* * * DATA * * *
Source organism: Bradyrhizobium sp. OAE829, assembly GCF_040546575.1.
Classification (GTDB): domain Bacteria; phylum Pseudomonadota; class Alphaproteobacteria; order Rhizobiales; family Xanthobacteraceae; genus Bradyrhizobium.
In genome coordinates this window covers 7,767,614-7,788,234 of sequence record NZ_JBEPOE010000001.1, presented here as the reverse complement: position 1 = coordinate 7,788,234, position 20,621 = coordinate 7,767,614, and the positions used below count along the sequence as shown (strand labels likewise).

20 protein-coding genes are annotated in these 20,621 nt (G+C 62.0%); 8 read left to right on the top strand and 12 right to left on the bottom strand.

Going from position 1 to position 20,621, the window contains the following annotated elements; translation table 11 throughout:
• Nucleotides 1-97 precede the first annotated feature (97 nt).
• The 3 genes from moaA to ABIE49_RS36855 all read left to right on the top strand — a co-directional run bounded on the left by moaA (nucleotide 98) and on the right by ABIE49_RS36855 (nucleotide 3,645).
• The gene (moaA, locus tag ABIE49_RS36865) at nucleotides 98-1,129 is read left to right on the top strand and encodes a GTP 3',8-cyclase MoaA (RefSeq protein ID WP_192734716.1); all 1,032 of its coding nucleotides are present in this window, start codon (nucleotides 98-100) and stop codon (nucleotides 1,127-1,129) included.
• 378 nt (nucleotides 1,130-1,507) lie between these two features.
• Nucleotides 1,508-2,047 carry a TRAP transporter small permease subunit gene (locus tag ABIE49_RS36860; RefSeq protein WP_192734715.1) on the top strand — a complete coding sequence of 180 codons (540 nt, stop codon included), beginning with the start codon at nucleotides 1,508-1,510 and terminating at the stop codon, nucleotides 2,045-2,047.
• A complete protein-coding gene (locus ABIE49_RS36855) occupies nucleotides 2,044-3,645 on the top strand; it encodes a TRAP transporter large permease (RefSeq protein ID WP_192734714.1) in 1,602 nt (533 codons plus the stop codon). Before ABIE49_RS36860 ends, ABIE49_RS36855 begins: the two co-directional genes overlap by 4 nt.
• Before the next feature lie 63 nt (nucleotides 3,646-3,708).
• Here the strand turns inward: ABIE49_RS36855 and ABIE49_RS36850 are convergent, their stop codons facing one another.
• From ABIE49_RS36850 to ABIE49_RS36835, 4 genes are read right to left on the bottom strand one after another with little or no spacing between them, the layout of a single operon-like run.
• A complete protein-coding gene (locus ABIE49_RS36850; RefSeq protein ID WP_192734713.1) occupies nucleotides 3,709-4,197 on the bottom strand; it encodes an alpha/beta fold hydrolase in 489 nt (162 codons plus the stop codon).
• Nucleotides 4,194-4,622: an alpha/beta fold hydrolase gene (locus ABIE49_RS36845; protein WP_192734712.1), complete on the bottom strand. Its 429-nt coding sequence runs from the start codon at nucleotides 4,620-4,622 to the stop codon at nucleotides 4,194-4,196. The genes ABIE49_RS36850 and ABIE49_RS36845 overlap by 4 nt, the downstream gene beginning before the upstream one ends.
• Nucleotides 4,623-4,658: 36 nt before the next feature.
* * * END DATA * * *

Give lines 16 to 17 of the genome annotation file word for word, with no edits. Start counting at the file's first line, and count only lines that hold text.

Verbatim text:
• Nucleotides 4,194-4,622: an alpha/beta fold hydrolase gene (locus ABIE49_RS36845; protein WP_192734712.1), complete on the bottom strand. Its 429-nt coding sequence runs from the start codon at nucleotides 4,620-4,622 to the stop codon at nucleotides 4,194-4,196. The genes ABIE49_RS36850 and ABIE49_RS36845 overlap by 4 nt, the downstream gene beginning before the upstream one ends.
• Nucleotides 4,623-4,658: 36 nt before the next feature.